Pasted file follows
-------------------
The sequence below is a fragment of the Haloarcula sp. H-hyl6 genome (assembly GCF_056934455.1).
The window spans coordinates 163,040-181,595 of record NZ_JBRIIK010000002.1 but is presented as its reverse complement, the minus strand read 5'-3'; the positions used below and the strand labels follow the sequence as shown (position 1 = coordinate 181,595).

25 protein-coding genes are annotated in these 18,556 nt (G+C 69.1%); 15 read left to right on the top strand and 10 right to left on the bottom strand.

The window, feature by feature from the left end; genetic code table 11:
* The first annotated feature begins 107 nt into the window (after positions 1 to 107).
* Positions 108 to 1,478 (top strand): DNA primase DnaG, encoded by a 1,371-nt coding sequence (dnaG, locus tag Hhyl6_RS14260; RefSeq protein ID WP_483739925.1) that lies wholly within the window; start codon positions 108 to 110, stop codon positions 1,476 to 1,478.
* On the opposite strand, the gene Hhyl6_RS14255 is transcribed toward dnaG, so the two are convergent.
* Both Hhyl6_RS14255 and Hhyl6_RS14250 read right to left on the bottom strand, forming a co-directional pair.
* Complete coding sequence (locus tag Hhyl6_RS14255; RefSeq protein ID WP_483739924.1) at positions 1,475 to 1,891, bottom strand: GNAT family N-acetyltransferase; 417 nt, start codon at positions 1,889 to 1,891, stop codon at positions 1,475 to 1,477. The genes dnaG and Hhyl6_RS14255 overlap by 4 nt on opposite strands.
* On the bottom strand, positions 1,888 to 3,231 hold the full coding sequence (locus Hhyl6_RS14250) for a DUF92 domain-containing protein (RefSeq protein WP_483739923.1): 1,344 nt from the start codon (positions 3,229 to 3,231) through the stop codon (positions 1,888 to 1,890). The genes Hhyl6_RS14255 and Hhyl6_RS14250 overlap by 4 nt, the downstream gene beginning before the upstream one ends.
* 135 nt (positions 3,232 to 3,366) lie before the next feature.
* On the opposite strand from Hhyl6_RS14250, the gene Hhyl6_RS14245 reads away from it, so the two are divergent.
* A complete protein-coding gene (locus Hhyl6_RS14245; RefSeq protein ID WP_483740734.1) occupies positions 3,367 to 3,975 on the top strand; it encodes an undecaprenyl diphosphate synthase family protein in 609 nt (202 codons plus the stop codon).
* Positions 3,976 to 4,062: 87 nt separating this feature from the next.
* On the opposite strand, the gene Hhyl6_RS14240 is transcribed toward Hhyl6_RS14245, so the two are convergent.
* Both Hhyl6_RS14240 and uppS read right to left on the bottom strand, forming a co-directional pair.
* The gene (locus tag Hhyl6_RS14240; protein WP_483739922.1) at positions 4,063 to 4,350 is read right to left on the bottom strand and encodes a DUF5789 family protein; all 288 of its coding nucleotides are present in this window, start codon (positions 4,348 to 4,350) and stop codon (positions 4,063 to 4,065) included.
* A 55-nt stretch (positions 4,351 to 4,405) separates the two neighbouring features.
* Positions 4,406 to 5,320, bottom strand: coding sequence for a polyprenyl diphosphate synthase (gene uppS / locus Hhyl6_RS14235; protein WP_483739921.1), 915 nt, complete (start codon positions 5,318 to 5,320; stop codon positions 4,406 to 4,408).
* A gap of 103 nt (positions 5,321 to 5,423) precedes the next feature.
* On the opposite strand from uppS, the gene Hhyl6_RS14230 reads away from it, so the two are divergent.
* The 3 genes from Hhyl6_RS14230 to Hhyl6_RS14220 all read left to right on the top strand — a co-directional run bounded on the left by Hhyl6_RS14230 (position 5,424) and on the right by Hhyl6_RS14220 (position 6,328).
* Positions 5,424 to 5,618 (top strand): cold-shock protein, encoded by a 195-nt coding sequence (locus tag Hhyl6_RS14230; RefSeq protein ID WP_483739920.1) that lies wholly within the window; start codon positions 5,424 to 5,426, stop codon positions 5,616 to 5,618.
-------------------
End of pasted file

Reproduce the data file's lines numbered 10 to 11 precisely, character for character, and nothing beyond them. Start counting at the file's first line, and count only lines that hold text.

* On the bottom strand, positions 1,888 to 3,231 hold the full coding sequence (locus Hhyl6_RS14250) for a DUF92 domain-containing protein (RefSeq protein WP_483739923.1): 1,344 nt from the start codon (positions 3,229 to 3,231) through the stop codon (positions 1,888 to 1,890). The genes Hhyl6_RS14255 and Hhyl6_RS14250 overlap by 4 nt, the downstream gene beginning before the upstream one ends.
* 135 nt (positions 3,232 to 3,366) lie before the next feature.